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Art of Glass - FAD Magazine

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Art of Glass

The old distinctions between ‘art’ and ‘craft’ have reduced sufficiently in recent years that ceramics and textiles can now be regarded as mainstream: one indicator of that is the publication by Thames & Hudson of Vitamin C (100 contemporary clay and ceramic artists, 2017) and Vitamin T (100 contemporary thread and textile artists, 2019). I’m not aware that Vitamin G is on the way, but it would make sense if work in glass were comparably recognised. I was reminded of that at the V&A recently, where the collections of glass are spectacular. Here are some examples: as Blondie nearly sang, ‘Soon turned out had an art of glass’:

Markku Salo: ‘Animal’, 1996 (top): a glass bottle blown into a wire cage at the Nuutajärvi glassworks in Finland makes for a witty interface between categories, with the tradition of ships in bottles in play as well as a functional vessel and the eponymous zoomorphism.

 

 

 

 

 

 

 

 

 

 

 

Toots Zynsky: Dondolante Serena, 2000 . On the one hand a potentially functional vase, on the other hand pretty much a thirty-layer painting by the American Mary Ann ‘Toots’ Zynsky. She’s known for developing the filet-de-verre technique, in which she layers thousands of multicoloured glass threads, fuses them in the kiln, then reaches in with heat-resistant gloves to shape the glass.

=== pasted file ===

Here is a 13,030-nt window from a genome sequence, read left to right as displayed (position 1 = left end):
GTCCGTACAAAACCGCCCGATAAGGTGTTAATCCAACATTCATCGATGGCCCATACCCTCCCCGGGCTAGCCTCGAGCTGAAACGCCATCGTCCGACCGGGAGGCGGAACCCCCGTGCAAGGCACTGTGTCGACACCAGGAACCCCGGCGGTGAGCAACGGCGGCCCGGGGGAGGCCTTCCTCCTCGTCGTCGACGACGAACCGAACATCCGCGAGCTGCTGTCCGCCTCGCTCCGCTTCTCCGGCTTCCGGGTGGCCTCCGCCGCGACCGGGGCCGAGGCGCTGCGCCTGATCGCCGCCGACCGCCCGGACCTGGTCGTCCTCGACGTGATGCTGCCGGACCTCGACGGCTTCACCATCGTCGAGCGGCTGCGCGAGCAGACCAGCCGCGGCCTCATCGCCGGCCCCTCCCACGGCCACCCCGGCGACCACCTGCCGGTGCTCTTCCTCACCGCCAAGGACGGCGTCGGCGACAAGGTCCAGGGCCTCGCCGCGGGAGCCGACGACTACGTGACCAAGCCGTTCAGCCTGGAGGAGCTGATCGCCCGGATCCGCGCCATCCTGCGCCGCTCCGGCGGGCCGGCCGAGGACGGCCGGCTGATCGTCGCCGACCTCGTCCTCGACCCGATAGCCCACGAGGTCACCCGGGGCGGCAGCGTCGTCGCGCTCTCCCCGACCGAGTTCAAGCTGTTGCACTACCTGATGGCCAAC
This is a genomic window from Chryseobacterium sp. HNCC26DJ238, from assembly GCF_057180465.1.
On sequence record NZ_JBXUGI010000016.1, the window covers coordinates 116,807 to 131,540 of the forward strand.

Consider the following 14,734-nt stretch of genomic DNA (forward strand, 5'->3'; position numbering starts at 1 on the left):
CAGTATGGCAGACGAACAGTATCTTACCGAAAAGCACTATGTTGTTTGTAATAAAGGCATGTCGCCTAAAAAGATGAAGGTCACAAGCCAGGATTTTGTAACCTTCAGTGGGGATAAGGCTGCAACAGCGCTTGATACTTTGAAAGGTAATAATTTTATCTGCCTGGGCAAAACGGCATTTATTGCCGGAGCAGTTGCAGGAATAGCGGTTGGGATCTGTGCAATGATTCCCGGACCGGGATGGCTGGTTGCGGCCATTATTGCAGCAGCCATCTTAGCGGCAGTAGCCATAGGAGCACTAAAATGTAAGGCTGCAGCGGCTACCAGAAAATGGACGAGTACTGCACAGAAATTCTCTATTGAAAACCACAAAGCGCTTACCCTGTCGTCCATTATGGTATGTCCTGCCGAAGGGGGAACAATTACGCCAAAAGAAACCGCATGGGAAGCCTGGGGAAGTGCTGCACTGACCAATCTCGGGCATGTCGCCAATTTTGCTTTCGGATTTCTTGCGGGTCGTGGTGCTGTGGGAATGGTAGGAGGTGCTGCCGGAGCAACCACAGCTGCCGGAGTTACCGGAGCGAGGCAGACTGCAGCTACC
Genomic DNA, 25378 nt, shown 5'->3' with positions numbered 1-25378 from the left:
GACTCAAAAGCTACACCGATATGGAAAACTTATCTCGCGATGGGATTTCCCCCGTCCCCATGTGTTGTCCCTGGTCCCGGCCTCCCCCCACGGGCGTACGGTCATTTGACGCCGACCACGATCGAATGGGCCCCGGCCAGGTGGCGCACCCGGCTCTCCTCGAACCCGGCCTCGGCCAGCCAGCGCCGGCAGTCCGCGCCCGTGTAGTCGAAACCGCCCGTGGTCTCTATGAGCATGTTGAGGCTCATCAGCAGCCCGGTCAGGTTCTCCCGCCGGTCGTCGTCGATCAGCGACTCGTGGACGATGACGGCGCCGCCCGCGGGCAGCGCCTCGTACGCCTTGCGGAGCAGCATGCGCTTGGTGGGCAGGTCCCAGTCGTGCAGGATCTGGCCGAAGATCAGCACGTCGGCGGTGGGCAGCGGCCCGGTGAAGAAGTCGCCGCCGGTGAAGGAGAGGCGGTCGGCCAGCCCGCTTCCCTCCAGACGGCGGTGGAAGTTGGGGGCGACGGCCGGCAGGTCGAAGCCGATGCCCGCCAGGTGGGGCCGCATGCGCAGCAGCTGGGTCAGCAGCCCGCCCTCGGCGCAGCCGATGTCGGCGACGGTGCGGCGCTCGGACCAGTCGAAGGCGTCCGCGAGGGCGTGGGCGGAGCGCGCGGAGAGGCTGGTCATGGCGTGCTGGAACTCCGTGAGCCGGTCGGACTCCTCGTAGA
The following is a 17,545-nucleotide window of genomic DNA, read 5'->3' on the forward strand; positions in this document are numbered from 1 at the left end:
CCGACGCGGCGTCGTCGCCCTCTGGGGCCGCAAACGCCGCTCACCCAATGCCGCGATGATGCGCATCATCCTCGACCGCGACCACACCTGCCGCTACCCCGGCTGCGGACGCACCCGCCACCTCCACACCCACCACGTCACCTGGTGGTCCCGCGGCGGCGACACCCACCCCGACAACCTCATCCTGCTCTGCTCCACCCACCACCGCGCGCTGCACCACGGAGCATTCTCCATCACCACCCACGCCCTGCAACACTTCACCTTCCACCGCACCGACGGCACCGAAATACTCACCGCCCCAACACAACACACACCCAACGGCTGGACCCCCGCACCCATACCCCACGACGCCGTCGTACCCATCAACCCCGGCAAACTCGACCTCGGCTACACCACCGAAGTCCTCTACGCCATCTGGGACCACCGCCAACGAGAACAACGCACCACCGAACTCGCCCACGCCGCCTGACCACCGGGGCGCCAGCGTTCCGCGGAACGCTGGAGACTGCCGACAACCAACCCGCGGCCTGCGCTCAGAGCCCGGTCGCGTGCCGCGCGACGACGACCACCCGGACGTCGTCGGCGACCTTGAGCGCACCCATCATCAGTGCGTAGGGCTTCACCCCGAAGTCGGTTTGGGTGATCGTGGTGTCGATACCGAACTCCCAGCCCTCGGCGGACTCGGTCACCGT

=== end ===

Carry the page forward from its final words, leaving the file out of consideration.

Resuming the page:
Tali Dalton: ‘Under My Wing’, 2006, British-born, Australian-based Tali Dalton suggests smooth and rough snakes – and, by implication, the variable friction in a relationship – through these intertwining forms in brown glass, one with wheel-cut surface decoration.

 

Stanislav Libensky and Jaroslava Brychtová: Winged Creature I, 1962. This mould-melted red glass, in the shape of a rectangular head-come-animal form, reminds me a little of Lynn Chadwick’s sculptures from around the same time. It was made in the Zelezny Brod glassworks, the then-nationalised amalgamation of nine factories in the small town at the centre of the Czech glass industry.

 

Art writer and curator Paul Carey-Kent sees a lot of shows: we asked him to jot down whatever came into his head

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